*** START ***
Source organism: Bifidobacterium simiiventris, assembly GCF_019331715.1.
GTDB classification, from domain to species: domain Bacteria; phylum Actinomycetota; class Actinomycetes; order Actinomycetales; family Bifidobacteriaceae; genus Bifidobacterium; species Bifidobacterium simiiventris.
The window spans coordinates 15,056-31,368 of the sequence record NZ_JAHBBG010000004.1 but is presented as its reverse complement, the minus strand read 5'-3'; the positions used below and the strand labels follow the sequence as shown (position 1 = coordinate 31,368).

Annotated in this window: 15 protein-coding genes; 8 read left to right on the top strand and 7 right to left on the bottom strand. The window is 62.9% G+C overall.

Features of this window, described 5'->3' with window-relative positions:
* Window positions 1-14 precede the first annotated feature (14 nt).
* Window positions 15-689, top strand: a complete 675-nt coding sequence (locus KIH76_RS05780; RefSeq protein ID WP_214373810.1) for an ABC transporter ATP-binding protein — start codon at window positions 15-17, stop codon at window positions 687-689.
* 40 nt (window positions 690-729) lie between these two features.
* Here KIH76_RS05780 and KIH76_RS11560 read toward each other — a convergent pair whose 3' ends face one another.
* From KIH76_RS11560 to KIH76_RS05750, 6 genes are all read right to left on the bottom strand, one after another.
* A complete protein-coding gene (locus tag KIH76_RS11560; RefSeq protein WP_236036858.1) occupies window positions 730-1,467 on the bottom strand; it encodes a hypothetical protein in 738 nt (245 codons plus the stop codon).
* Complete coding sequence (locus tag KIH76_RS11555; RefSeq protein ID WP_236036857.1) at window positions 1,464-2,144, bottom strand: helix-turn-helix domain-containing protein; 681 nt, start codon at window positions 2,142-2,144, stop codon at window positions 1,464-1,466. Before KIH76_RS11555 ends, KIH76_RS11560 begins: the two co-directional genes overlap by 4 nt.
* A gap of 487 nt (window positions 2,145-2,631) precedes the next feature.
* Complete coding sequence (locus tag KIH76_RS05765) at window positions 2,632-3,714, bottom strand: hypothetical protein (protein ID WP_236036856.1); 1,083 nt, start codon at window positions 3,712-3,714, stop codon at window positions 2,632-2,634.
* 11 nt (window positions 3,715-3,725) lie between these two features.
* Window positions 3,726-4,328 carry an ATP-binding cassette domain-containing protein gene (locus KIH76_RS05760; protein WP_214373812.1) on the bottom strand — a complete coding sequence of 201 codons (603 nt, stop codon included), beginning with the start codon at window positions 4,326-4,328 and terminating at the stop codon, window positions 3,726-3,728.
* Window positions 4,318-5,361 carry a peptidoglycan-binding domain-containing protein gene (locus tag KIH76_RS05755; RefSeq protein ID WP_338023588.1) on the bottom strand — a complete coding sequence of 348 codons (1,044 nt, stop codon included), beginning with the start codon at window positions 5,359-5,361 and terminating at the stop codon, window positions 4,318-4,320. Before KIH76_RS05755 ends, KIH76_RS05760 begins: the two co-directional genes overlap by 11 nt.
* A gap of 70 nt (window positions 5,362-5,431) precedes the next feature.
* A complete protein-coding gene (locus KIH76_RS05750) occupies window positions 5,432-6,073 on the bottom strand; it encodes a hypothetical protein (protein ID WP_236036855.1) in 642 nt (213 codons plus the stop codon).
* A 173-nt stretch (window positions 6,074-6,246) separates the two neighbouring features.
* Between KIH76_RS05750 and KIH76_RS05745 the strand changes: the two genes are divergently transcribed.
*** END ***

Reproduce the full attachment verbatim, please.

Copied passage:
Source organism: Bifidobacterium simiiventris, assembly GCF_019331715.1.
GTDB classification, from domain to species: domain Bacteria; phylum Actinomycetota; class Actinomycetes; order Actinomycetales; family Bifidobacteriaceae; genus Bifidobacterium; species Bifidobacterium simiiventris.
The window spans coordinates 15,056-31,368 of the sequence record NZ_JAHBBG010000004.1 but is presented as its reverse complement, the minus strand read 5'-3'; the positions used below and the strand labels follow the sequence as shown (position 1 = coordinate 31,368).

Annotated in this window: 15 protein-coding genes; 8 read left to right on the top strand and 7 right to left on the bottom strand. The window is 62.9% G+C overall.

Features of this window, described 5'->3' with window-relative positions:
* Window positions 1-14 precede the first annotated feature (14 nt).
* Window positions 15-689, top strand: a complete 675-nt coding sequence (locus KIH76_RS05780; RefSeq protein ID WP_214373810.1) for an ABC transporter ATP-binding protein — start codon at window positions 15-17, stop codon at window positions 687-689.
* 40 nt (window positions 690-729) lie between these two features.
* Here KIH76_RS05780 and KIH76_RS11560 read toward each other — a convergent pair whose 3' ends face one another.
* From KIH76_RS11560 to KIH76_RS05750, 6 genes are all read right to left on the bottom strand, one after another.
* A complete protein-coding gene (locus tag KIH76_RS11560; RefSeq protein WP_236036858.1) occupies window positions 730-1,467 on the bottom strand; it encodes a hypothetical protein in 738 nt (245 codons plus the stop codon).
* Complete coding sequence (locus tag KIH76_RS11555; RefSeq protein ID WP_236036857.1) at window positions 1,464-2,144, bottom strand: helix-turn-helix domain-containing protein; 681 nt, start codon at window positions 2,142-2,144, stop codon at window positions 1,464-1,466. Before KIH76_RS11555 ends, KIH76_RS11560 begins: the two co-directional genes overlap by 4 nt.
* A gap of 487 nt (window positions 2,145-2,631) precedes the next feature.
* Complete coding sequence (locus tag KIH76_RS05765) at window positions 2,632-3,714, bottom strand: hypothetical protein (protein ID WP_236036856.1); 1,083 nt, start codon at window positions 3,712-3,714, stop codon at window positions 2,632-2,634.
* 11 nt (window positions 3,715-3,725) lie between these two features.
* Window positions 3,726-4,328 carry an ATP-binding cassette domain-containing protein gene (locus KIH76_RS05760; protein WP_214373812.1) on the bottom strand — a complete coding sequence of 201 codons (603 nt, stop codon included), beginning with the start codon at window positions 4,326-4,328 and terminating at the stop codon, window positions 3,726-3,728.
* Window positions 4,318-5,361 carry a peptidoglycan-binding domain-containing protein gene (locus tag KIH76_RS05755; RefSeq protein ID WP_338023588.1) on the bottom strand — a complete coding sequence of 348 codons (1,044 nt, stop codon included), beginning with the start codon at window positions 5,359-5,361 and terminating at the stop codon, window positions 4,318-4,320. Before KIH76_RS05755 ends, KIH76_RS05760 begins: the two co-directional genes overlap by 11 nt.
* A gap of 70 nt (window positions 5,362-5,431) precedes the next feature.
* A complete protein-coding gene (locus KIH76_RS05750) occupies window positions 5,432-6,073 on the bottom strand; it encodes a hypothetical protein (protein ID WP_236036855.1) in 642 nt (213 codons plus the stop codon).
* A 173-nt stretch (window positions 6,074-6,246) separates the two neighbouring features.
* Between KIH76_RS05750 and KIH76_RS05745 the strand changes: the two genes are divergently transcribed.